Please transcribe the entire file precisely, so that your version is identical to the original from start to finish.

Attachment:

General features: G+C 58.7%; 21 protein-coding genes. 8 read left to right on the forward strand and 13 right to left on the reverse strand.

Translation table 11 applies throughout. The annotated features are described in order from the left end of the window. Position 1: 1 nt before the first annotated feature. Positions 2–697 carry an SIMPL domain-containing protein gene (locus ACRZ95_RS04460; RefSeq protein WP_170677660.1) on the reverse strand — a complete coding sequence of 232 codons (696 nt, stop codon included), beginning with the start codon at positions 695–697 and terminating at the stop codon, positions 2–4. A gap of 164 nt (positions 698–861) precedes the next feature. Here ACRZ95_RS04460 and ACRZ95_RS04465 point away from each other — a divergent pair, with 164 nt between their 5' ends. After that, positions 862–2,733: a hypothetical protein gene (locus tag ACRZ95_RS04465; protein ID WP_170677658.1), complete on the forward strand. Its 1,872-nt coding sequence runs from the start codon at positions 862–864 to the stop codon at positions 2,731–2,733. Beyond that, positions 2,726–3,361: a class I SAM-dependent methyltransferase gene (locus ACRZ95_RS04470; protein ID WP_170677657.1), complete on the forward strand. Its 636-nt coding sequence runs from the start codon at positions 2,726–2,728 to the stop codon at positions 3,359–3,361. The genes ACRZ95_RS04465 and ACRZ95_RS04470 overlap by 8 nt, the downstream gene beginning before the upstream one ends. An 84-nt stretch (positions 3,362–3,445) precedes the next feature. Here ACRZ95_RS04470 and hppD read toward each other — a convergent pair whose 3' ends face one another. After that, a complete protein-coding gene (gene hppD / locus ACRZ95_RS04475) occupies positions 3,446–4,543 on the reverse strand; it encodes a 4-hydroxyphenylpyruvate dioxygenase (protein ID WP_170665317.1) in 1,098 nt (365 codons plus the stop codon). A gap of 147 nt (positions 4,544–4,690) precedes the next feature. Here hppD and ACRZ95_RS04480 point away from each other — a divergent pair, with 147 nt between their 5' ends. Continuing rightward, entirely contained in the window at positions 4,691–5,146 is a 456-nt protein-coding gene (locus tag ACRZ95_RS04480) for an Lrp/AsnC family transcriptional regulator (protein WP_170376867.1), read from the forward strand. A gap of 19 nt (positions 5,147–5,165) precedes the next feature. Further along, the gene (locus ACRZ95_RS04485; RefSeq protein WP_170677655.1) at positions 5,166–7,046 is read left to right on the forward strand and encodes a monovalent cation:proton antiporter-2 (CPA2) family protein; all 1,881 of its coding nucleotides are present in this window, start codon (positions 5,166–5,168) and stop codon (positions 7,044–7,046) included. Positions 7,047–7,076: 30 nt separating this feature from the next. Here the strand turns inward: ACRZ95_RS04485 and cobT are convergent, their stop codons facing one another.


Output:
General features: G+C 58.7%; 21 protein-coding genes. 8 read left to right on the forward strand and 13 right to left on the reverse strand.

Translation table 11 applies throughout. The annotated features are described in order from the left end of the window. Position 1: 1 nt before the first annotated feature. Positions 2–697 carry an SIMPL domain-containing protein gene (locus ACRZ95_RS04460; RefSeq protein WP_170677660.1) on the reverse strand — a complete coding sequence of 232 codons (696 nt, stop codon included), beginning with the start codon at positions 695–697 and terminating at the stop codon, positions 2–4. A gap of 164 nt (positions 698–861) precedes the next feature. Here ACRZ95_RS04460 and ACRZ95_RS04465 point away from each other — a divergent pair, with 164 nt between their 5' ends. After that, positions 862–2,733: a hypothetical protein gene (locus tag ACRZ95_RS04465; protein ID WP_170677658.1), complete on the forward strand. Its 1,872-nt coding sequence runs from the start codon at positions 862–864 to the stop codon at positions 2,731–2,733. Beyond that, positions 2,726–3,361: a class I SAM-dependent methyltransferase gene (locus ACRZ95_RS04470; protein ID WP_170677657.1), complete on the forward strand. Its 636-nt coding sequence runs from the start codon at positions 2,726–2,728 to the stop codon at positions 3,359–3,361. The genes ACRZ95_RS04465 and ACRZ95_RS04470 overlap by 8 nt, the downstream gene beginning before the upstream one ends. An 84-nt stretch (positions 3,362–3,445) precedes the next feature. Here ACRZ95_RS04470 and hppD read toward each other — a convergent pair whose 3' ends face one another. After that, a complete protein-coding gene (gene hppD / locus ACRZ95_RS04475) occupies positions 3,446–4,543 on the reverse strand; it encodes a 4-hydroxyphenylpyruvate dioxygenase (protein ID WP_170665317.1) in 1,098 nt (365 codons plus the stop codon). A gap of 147 nt (positions 4,544–4,690) precedes the next feature. Here hppD and ACRZ95_RS04480 point away from each other — a divergent pair, with 147 nt between their 5' ends. Continuing rightward, entirely contained in the window at positions 4,691–5,146 is a 456-nt protein-coding gene (locus tag ACRZ95_RS04480) for an Lrp/AsnC family transcriptional regulator (protein WP_170376867.1), read from the forward strand. A gap of 19 nt (positions 5,147–5,165) precedes the next feature. Further along, the gene (locus ACRZ95_RS04485; RefSeq protein WP_170677655.1) at positions 5,166–7,046 is read left to right on the forward strand and encodes a monovalent cation:proton antiporter-2 (CPA2) family protein; all 1,881 of its coding nucleotides are present in this window, start codon (positions 5,166–5,168) and stop codon (positions 7,044–7,046) included. Positions 7,047–7,076: 30 nt separating this feature from the next. Here the strand turns inward: ACRZ95_RS04485 and cobT are convergent, their stop codons facing one another.